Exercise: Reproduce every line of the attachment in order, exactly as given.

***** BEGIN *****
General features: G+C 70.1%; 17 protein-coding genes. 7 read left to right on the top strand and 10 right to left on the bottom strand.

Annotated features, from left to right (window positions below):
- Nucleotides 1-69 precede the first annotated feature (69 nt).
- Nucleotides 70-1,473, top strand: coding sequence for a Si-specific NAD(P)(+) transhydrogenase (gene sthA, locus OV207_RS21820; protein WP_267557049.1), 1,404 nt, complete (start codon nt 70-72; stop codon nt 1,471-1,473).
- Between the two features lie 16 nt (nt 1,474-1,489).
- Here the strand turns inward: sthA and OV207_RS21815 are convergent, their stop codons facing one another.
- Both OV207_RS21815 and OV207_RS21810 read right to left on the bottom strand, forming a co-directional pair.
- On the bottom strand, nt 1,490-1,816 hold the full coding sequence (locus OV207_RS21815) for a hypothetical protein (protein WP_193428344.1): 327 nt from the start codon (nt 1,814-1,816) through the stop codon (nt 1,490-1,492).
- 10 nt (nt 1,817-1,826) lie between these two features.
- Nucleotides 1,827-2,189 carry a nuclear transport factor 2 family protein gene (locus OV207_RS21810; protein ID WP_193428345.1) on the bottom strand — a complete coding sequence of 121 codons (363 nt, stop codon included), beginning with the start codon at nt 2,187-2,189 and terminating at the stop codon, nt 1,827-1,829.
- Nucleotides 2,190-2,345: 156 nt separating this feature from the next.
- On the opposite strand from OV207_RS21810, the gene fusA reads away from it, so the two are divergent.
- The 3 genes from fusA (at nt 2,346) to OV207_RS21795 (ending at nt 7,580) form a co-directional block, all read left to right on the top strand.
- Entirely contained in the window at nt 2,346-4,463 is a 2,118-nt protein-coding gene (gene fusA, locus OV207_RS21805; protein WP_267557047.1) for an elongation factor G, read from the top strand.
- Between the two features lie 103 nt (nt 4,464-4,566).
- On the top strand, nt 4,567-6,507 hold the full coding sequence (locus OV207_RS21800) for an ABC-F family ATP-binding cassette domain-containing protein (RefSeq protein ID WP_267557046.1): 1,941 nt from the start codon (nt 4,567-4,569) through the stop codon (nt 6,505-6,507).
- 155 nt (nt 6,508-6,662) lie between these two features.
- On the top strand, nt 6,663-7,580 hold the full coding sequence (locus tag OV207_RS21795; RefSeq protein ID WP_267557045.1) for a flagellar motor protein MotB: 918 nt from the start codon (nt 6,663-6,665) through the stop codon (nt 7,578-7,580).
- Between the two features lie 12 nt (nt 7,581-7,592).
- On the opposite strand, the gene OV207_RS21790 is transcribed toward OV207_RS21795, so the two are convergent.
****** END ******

General features: G+C 70.1%; 17 protein-coding genes. 7 read left to right on the top strand and 10 right to left on the bottom strand.

Annotated features, from left to right (window positions below):
- Nucleotides 1-69 precede the first annotated feature (69 nt).
- Nucleotides 70-1,473, top strand: coding sequence for a Si-specific NAD(P)(+) transhydrogenase (gene sthA, locus OV207_RS21820; protein WP_267557049.1), 1,404 nt, complete (start codon nt 70-72; stop codon nt 1,471-1,473).
- Between the two features lie 16 nt (nt 1,474-1,489).
- Here the strand turns inward: sthA and OV207_RS21815 are convergent, their stop codons facing one another.
- Both OV207_RS21815 and OV207_RS21810 read right to left on the bottom strand, forming a co-directional pair.
- On the bottom strand, nt 1,490-1,816 hold the full coding sequence (locus OV207_RS21815) for a hypothetical protein (protein WP_193428344.1): 327 nt from the start codon (nt 1,814-1,816) through the stop codon (nt 1,490-1,492).
- 10 nt (nt 1,817-1,826) lie between these two features.
- Nucleotides 1,827-2,189 carry a nuclear transport factor 2 family protein gene (locus OV207_RS21810; protein ID WP_193428345.1) on the bottom strand — a complete coding sequence of 121 codons (363 nt, stop codon included), beginning with the start codon at nt 2,187-2,189 and terminating at the stop codon, nt 1,827-1,829.
- Nucleotides 2,190-2,345: 156 nt separating this feature from the next.
- On the opposite strand from OV207_RS21810, the gene fusA reads away from it, so the two are divergent.
- The 3 genes from fusA (at nt 2,346) to OV207_RS21795 (ending at nt 7,580) form a co-directional block, all read left to right on the top strand.
- Entirely contained in the window at nt 2,346-4,463 is a 2,118-nt protein-coding gene (gene fusA, locus OV207_RS21805; protein WP_267557047.1) for an elongation factor G, read from the top strand.
- Between the two features lie 103 nt (nt 4,464-4,566).
- On the top strand, nt 4,567-6,507 hold the full coding sequence (locus OV207_RS21800) for an ABC-F family ATP-binding cassette domain-containing protein (RefSeq protein ID WP_267557046.1): 1,941 nt from the start codon (nt 4,567-4,569) through the stop codon (nt 6,505-6,507).
- 155 nt (nt 6,508-6,662) lie between these two features.
- On the top strand, nt 6,663-7,580 hold the full coding sequence (locus tag OV207_RS21795; RefSeq protein ID WP_267557045.1) for a flagellar motor protein MotB: 918 nt from the start codon (nt 6,663-6,665) through the stop codon (nt 7,578-7,580).
- Between the two features lie 12 nt (nt 7,581-7,592).
- On the opposite strand, the gene OV207_RS21790 is transcribed toward OV207_RS21795, so the two are convergent.